A collaboration between SWMBO and Firstborn (16 yo):
Apologies for the lack of posts. We lost “wee fee” (as they say around here) in our Paris apartment for no apparent reason on April 3 and haven’t been able to get it back. Today is our last full day in Paris. How the last four weeks here has flown!
A few days ago we went to the Paris catacombs. We had been advised to get there about 40 minutes before it opened so that we could get in with the first wave. The catacombs can only hold 200 visitors so once the maximum number has entered, no one else can go in until some one comes out. Because the site is so popular, the wait times grow and grow as the day goes on until people are queuing for 2-3 hours to get in. Despite our best intentions to get there at least 1/2 hour before the opening, of course we arrived about 1/2 hour after they had opened. Needless to say, there was lots of grumbling on my part (SWMBO) about how difficult it is to get everyone out the door in the morning. Onlyboy had the nerve to tell me that this vacation doesn’t seem to be relaxing me… Plus ça change…
Fahbio kindly suggested that he wait while I went for a coffee in a nice cafe. Onlyboy and Paris insisted they come with me. Café crème for me (I noticed that Parisians don’t call it “café au lait”) and chocolats for the kids. In the end, we waited about 90 minutes to get in. But as Firstborn pointed out while we were down there, it was better to arrive when we did and to wait because if we had gone in with the first wave, we would have been surrounded by many people. As it was, we were usually the only people within sight or earshot.
The catacombs are a series of tunnels below central Paris. In the middle ages, the area was on the outskirts of the city and contained the quarries that provided the stone used to build this medieval capital. Eventually the quarries were closed and over time, people forgot that the tunnels existed. In the 1700s, new construction led to several tunnel cave-ins in Paris at which time they were rediscovered.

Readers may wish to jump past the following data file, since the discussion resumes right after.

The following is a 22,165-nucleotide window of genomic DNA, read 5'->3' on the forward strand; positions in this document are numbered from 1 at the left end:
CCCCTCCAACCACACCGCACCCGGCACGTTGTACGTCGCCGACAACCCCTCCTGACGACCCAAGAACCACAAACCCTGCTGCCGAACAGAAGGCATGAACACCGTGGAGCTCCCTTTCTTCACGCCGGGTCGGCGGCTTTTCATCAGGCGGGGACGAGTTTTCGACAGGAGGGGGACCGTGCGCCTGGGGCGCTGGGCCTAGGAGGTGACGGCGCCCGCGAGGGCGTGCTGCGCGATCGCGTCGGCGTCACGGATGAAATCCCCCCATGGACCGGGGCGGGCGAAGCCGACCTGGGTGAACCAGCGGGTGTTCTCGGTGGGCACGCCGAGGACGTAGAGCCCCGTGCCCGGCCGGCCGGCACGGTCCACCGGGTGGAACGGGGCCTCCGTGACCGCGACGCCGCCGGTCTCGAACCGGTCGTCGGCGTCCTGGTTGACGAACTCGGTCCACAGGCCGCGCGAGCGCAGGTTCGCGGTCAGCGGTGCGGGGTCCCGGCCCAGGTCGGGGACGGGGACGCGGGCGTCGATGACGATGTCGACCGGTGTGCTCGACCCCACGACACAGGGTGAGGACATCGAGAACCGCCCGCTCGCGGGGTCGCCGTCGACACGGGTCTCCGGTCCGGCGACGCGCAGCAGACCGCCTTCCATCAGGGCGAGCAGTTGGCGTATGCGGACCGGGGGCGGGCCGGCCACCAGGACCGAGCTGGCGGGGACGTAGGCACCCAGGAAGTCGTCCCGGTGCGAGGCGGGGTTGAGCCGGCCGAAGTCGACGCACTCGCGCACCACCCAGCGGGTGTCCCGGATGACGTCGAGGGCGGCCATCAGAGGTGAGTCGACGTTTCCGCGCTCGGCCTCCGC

NOTE: The February 2011 edition of National Geographic magazine contains an excellent article on Paris’ underground tunnels, of which the catacombs make up a small fraction. We were lucky enough to have read it before our trip and it really provided a good background and context to our visit.
In the 1780s, it was decided to transfer the remains of those buried in the Cimetière des Innocents to the catacombs because the graveyard was a public health hazard. Between then and the mid-1800s, the bones of 6 million (!) Parisians were dug up from various cemeteries and were placed in the ossuary. The bones were artistically stacked and the sheer volume unbelievable. The catacombs wound for 2 kilometres and much of that distance was lined with bones. They were interspersed by sayings and inscriptions and carvings dating from the late 1700s. As well as the occasional fountain, altar, well, and prison carved from memory by a former soldier. The dim lighting (so faint that some plaques couldn’t be read) contributed to a sort of creepy, sort of solemn atmosphere. All in all it was a moving experience that was well worth the wait. At 8 euros per adult ($12), 4 euros for 14-26 year olds ($6) and free for everyone 13 and under, it was also very reasonably priced (about $30 for our family of 7).
It was 130 steps down to the catacombs and 83 steps to get back out and we felt that our apartment had prepared us well for the task. Most people had to stop for breaks on the climb up and emerged huffing and puffing whereas after 4 weeks of training for the mountain goat Olympics we charged up those stairs like nobody’s business. As an aside, we buy two baguettes every morning and whoever has the task of getting them walks 105 steps down from our apartment, 80 steps up the sidewalk, 80 steps back down the sidewalk and another 105 steps up to our place before they have even had breakfast. Aside #2: When you get off the metro by our apartment, there is a sign warning you of the 92 steps you must climb to exit the station!